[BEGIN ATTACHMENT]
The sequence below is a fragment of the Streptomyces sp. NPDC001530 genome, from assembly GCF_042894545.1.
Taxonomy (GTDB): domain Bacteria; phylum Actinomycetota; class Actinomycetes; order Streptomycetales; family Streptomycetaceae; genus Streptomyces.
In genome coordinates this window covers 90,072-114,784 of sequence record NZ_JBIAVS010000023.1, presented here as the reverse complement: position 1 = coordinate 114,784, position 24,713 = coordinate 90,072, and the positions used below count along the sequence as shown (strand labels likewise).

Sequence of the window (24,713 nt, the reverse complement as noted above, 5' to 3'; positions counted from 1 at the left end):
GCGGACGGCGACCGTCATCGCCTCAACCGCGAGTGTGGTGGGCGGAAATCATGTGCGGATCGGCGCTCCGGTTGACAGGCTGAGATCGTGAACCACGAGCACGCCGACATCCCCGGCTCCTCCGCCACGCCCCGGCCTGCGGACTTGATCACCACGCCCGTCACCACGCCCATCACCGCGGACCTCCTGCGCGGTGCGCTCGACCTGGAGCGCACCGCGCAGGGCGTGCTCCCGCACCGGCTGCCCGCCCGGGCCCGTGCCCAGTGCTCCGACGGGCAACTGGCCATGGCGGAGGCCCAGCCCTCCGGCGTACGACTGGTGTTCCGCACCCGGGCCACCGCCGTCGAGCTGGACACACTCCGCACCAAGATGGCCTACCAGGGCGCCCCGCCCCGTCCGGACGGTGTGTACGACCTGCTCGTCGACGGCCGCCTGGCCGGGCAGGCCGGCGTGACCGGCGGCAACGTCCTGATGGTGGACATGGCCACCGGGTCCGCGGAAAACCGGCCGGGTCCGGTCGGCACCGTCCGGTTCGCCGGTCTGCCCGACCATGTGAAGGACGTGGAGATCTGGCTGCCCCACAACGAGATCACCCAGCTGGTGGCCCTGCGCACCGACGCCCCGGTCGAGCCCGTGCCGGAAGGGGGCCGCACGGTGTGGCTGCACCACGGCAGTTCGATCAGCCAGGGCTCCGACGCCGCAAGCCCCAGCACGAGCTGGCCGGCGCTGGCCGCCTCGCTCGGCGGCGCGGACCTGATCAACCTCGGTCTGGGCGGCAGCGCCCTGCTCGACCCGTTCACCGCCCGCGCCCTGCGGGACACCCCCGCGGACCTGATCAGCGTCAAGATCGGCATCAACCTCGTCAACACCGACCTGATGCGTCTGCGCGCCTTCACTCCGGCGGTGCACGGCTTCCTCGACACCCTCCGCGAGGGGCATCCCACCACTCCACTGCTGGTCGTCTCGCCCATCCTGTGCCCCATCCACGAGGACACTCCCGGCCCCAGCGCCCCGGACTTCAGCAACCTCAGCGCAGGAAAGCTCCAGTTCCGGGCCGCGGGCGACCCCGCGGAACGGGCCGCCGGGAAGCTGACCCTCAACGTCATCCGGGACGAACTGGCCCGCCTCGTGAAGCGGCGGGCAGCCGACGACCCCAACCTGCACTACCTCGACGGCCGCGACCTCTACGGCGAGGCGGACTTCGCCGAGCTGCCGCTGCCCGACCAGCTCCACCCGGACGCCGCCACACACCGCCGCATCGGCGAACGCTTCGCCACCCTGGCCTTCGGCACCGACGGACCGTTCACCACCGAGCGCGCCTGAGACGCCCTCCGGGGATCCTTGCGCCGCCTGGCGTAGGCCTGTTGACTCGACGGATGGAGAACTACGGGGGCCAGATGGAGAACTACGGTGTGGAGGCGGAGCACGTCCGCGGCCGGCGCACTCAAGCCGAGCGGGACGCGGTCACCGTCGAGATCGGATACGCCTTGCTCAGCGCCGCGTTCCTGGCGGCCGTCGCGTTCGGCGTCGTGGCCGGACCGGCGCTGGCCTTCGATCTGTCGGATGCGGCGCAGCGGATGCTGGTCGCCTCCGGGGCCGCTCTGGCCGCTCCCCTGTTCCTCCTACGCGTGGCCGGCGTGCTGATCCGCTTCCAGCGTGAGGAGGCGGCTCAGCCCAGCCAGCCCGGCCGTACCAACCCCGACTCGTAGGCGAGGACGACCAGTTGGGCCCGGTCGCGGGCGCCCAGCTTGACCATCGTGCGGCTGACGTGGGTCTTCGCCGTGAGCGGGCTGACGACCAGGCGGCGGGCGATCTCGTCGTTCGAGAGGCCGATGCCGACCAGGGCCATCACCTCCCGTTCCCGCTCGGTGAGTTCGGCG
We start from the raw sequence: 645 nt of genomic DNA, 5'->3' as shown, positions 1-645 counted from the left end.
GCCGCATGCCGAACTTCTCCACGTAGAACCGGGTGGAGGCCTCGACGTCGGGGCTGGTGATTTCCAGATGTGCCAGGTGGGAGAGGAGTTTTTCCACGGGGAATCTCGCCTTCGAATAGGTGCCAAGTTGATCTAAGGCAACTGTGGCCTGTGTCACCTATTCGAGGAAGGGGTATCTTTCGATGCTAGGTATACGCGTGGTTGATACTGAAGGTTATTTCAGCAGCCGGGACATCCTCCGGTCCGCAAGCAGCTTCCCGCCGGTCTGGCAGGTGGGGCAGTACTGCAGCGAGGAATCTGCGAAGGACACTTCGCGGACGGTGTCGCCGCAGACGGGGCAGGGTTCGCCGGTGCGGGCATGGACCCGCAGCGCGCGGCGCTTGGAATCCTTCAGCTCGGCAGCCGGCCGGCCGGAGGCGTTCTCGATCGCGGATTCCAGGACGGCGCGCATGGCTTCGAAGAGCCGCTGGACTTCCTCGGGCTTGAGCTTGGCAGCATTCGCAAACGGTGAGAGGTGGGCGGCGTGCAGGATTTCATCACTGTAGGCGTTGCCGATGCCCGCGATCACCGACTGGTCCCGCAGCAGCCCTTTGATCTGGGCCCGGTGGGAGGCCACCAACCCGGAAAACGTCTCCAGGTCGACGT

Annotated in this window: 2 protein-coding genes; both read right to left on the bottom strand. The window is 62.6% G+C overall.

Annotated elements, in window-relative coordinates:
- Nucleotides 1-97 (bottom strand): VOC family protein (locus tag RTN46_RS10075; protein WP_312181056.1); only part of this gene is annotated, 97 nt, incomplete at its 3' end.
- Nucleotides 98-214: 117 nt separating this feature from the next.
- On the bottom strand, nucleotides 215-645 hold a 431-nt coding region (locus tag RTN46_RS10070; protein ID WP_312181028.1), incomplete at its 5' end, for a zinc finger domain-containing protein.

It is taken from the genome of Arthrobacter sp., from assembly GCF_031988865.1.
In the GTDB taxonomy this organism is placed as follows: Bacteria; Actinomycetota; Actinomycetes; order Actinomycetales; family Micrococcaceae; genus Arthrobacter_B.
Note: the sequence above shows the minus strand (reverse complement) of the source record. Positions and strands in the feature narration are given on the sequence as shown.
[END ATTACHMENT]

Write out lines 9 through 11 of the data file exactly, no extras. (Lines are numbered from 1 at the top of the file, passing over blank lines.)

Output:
Annotated elements, in window-relative coordinates:
- Nucleotides 1-97 (bottom strand): VOC family protein (locus tag RTN46_RS10075; protein WP_312181056.1); only part of this gene is annotated, 97 nt, incomplete at its 3' end.
- Nucleotides 98-214: 117 nt separating this feature from the next.